When it comes to adverbial modifiers, some authors have said in the well-known advice to “kill your darlings” because “[T]he road to hell is paved with adverbs.”
Despite such admonitions, some feel that these modifiers can be both useful and essential to writers. For instance in the post Advice on adverbs, I quoted Barbara Baig, a strong supporter of adverbs, who claims that as one of four content or major parts of speech, these modifiers are “an essential for every writer’s toolkit [because] they can do things that the other parts of speech cannot” (writersdigest.com).
Baig distinguishes the different forms adverbial modifiers take, and this earlier post looks both single word and prepositional phrases. This current post will focus on adverb clauses, building on the discussion in the last post on complex sentences, one of four sentence types available to writers. As discussed in this post, complex sentences allow writers to create clear relationships between ideas by subordinating one idea to another. This contrasts to compound sentences, which coordinate or join two related and equal ideas.
In his post on building adverb clauses, Richard Nordquist elaborates on the differences between coordination and subordination by providing various ways to combine the two sentences below:
The national speed limit was repealed.
Road accidents have increased sharply.
Depending on the intent of the writer, one option is to coordinate the two sentences:
The national speed limit was repealed, and road accidents have increased sharply.
Though combining them into a compound sentence does connect the two ideas, it doesn’t distinguish between them. Creating a complex sentence with an adverb clause does provide opportunities to clarify the relationship and make the writer’s meaning clearer. Norquist offers two variations of complex sentences with adverb clauses (in bold) which produce different meanings:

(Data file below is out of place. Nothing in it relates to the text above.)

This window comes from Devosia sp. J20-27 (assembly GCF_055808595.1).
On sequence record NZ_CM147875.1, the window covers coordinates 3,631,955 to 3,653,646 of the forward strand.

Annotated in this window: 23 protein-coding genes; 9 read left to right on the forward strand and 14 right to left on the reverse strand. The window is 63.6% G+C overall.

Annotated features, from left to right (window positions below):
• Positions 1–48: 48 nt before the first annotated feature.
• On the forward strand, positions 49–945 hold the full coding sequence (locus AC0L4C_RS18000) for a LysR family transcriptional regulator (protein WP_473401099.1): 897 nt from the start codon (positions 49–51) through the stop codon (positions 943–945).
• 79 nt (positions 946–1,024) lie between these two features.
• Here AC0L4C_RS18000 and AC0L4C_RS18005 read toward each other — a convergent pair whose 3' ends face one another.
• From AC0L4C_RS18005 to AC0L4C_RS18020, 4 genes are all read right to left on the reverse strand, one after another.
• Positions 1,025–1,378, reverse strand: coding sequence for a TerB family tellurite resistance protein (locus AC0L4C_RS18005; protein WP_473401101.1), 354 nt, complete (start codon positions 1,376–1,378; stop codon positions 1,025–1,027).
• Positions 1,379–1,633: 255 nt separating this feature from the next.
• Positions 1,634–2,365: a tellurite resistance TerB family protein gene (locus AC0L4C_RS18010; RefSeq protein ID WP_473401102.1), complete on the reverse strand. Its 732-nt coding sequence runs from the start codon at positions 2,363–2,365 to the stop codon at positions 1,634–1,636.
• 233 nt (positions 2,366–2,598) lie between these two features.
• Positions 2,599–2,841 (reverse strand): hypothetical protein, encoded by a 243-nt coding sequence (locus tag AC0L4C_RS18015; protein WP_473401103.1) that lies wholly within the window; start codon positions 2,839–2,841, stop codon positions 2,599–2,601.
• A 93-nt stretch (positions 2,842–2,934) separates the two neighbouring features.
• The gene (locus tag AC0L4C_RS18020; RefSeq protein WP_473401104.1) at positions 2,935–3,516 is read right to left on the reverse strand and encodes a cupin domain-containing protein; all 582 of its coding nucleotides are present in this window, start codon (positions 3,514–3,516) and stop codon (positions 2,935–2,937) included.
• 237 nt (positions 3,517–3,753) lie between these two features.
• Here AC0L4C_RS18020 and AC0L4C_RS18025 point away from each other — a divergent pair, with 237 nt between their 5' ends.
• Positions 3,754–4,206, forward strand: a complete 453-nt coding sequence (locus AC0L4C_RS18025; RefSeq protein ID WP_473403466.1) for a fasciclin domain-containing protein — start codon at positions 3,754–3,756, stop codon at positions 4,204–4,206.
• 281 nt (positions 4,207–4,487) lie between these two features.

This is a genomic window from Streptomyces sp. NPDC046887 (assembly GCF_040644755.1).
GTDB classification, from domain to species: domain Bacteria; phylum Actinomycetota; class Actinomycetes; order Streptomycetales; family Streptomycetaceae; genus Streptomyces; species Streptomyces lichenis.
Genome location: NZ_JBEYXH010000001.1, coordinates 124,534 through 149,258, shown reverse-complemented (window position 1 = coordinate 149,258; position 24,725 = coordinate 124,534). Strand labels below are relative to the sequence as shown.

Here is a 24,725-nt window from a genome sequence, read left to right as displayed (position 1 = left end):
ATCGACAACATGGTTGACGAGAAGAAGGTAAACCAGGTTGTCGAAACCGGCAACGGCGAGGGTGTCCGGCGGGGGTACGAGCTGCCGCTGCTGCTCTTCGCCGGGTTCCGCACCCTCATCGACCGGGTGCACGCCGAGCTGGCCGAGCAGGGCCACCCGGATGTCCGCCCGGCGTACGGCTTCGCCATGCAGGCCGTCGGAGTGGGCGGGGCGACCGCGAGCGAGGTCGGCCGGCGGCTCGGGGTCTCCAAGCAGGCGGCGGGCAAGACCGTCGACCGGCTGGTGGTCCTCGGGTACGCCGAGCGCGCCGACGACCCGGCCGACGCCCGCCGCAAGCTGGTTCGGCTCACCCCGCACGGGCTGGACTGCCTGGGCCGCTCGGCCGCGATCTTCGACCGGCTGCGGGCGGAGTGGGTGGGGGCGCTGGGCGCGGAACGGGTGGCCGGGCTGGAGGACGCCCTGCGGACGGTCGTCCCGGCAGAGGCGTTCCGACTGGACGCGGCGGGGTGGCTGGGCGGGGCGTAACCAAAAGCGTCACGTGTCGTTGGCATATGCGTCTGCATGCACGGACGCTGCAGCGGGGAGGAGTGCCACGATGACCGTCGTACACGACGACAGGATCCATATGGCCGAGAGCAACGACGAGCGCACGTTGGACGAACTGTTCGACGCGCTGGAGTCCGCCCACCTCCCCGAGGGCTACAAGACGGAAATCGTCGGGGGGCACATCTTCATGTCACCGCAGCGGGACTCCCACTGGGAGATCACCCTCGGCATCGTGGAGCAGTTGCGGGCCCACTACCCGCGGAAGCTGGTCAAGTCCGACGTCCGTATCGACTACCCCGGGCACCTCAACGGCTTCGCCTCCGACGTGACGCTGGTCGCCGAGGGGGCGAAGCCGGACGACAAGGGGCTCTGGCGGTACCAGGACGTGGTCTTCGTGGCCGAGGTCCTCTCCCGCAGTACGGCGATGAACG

Since the national speed limit was repealed, road accidents have increased sharply.
Because the national speed limit was repealed, road accidents have increased sharply.
In the first version the time relationship is emphasized; in the second a cause relationship is established.
As we have discussed in the writingessentials blog, adverbs are those words that modify verbs, adjectives, other adverbs, phrases, and even entire sentences and that can show aspects such as time, cause, reason, modification, or condition. Compare these two sentences – one with a single adverb and another with an adverb clause:
Our sales increased recently.
Our sales increased when we lowered our price.
When a single adverb modifies a verb, it can answer questions – such as When? Where? How? or Why? – about its action.
A subordinate clause used as an adverb can also answer these questions of a verb.
We continued our game when the rain stopped.
Our farm begins where the road turns.
Mr. Cruz spoke as if he meant business seriously.
We moved because our house was too small.
An adverb clause can also answer the question On what condition? or Under what conditions? about the verb:
The engine will start if you push the car.
Fear is good if it leads you to protect yourself.
The discussion so far has focused on adverb clauses modifying verbs, but like single adverbs, adverb clauses can also modify adjectives, adverbs, and entire sentences. Dailywritingtips.com provides examples of two of these situations:
Adverb clause modifying an adjective:
He is as happy as he deserves to be.
Main clause: He is (as) happy.
Adverb clause: as he deserves to be.